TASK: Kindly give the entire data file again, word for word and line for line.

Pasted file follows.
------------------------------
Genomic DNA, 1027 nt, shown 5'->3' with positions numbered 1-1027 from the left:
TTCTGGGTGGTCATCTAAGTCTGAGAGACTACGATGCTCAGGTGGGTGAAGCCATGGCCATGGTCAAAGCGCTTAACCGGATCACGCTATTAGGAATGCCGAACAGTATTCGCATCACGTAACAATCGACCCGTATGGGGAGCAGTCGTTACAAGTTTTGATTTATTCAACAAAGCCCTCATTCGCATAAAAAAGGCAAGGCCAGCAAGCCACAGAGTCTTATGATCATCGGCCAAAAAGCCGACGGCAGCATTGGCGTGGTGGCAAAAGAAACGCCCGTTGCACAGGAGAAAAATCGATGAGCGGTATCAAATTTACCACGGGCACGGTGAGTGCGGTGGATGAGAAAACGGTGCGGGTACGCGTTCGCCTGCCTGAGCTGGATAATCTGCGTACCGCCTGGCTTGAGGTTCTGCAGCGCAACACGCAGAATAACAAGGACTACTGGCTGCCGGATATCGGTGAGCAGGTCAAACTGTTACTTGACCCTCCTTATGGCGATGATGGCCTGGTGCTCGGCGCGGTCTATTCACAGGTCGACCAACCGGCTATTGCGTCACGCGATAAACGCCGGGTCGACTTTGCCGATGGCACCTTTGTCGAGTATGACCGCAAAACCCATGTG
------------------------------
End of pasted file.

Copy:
Genomic DNA, 1027 nt, shown 5'->3' with positions numbered 1-1027 from the left:
TTCTGGGTGGTCATCTAAGTCTGAGAGACTACGATGCTCAGGTGGGTGAAGCCATGGCCATGGTCAAAGCGCTTAACCGGATCACGCTATTAGGAATGCCGAACAGTATTCGCATCACGTAACAATCGACCCGTATGGGGAGCAGTCGTTACAAGTTTTGATTTATTCAACAAAGCCCTCATTCGCATAAAAAAGGCAAGGCCAGCAAGCCACAGAGTCTTATGATCATCGGCCAAAAAGCCGACGGCAGCATTGGCGTGGTGGCAAAAGAAACGCCCGTTGCACAGGAGAAAAATCGATGAGCGGTATCAAATTTACCACGGGCACGGTGAGTGCGGTGGATGAGAAAACGGTGCGGGTACGCGTTCGCCTGCCTGAGCTGGATAATCTGCGTACCGCCTGGCTTGAGGTTCTGCAGCGCAACACGCAGAATAACAAGGACTACTGGCTGCCGGATATCGGTGAGCAGGTCAAACTGTTACTTGACCCTCCTTATGGCGATGATGGCCTGGTGCTCGGCGCGGTCTATTCACAGGTCGACCAACCGGCTATTGCGTCACGCGATAAACGCCGGGTCGACTTTGCCGATGGCACCTTTGTCGAGTATGACCGCAAAACCCATGTG